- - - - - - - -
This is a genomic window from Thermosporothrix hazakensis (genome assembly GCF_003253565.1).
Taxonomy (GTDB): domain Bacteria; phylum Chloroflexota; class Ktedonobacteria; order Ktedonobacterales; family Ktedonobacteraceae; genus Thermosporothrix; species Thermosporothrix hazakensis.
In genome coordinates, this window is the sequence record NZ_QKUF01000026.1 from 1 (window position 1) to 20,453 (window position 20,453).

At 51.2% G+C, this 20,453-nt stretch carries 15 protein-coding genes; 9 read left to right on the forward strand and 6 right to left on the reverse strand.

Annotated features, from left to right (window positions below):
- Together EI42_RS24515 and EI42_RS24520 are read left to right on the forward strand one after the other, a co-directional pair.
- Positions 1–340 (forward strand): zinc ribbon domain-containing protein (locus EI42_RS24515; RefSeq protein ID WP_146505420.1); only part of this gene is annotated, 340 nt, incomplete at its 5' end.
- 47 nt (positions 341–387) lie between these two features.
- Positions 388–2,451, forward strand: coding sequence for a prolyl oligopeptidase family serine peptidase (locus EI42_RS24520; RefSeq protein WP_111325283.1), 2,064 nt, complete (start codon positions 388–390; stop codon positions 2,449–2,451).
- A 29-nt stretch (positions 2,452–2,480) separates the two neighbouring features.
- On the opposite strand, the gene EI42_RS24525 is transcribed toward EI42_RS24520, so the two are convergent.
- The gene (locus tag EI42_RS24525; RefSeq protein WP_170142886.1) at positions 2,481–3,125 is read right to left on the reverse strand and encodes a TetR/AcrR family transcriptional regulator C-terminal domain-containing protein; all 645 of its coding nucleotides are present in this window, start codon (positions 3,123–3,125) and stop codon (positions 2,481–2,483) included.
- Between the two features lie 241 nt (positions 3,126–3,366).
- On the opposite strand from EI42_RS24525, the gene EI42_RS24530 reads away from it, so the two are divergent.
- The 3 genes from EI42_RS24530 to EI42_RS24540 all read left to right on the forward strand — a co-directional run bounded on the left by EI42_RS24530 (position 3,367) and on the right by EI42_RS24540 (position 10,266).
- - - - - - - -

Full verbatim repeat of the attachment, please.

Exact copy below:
This is a genomic window from Thermosporothrix hazakensis (genome assembly GCF_003253565.1).
Taxonomy (GTDB): domain Bacteria; phylum Chloroflexota; class Ktedonobacteria; order Ktedonobacterales; family Ktedonobacteraceae; genus Thermosporothrix; species Thermosporothrix hazakensis.
In genome coordinates, this window is the sequence record NZ_QKUF01000026.1 from 1 (window position 1) to 20,453 (window position 20,453).

At 51.2% G+C, this 20,453-nt stretch carries 15 protein-coding genes; 9 read left to right on the forward strand and 6 right to left on the reverse strand.

Annotated features, from left to right (window positions below):
- Together EI42_RS24515 and EI42_RS24520 are read left to right on the forward strand one after the other, a co-directional pair.
- Positions 1–340 (forward strand): zinc ribbon domain-containing protein (locus EI42_RS24515; RefSeq protein ID WP_146505420.1); only part of this gene is annotated, 340 nt, incomplete at its 5' end.
- 47 nt (positions 341–387) lie between these two features.
- Positions 388–2,451, forward strand: coding sequence for a prolyl oligopeptidase family serine peptidase (locus EI42_RS24520; RefSeq protein WP_111325283.1), 2,064 nt, complete (start codon positions 388–390; stop codon positions 2,449–2,451).
- A 29-nt stretch (positions 2,452–2,480) separates the two neighbouring features.
- On the opposite strand, the gene EI42_RS24525 is transcribed toward EI42_RS24520, so the two are convergent.
- The gene (locus tag EI42_RS24525; RefSeq protein WP_170142886.1) at positions 2,481–3,125 is read right to left on the reverse strand and encodes a TetR/AcrR family transcriptional regulator C-terminal domain-containing protein; all 645 of its coding nucleotides are present in this window, start codon (positions 3,123–3,125) and stop codon (positions 2,481–2,483) included.
- Between the two features lie 241 nt (positions 3,126–3,366).
- On the opposite strand from EI42_RS24525, the gene EI42_RS24530 reads away from it, so the two are divergent.
- The 3 genes from EI42_RS24530 to EI42_RS24540 all read left to right on the forward strand — a co-directional run bounded on the left by EI42_RS24530 (position 3,367) and on the right by EI42_RS24540 (position 10,266).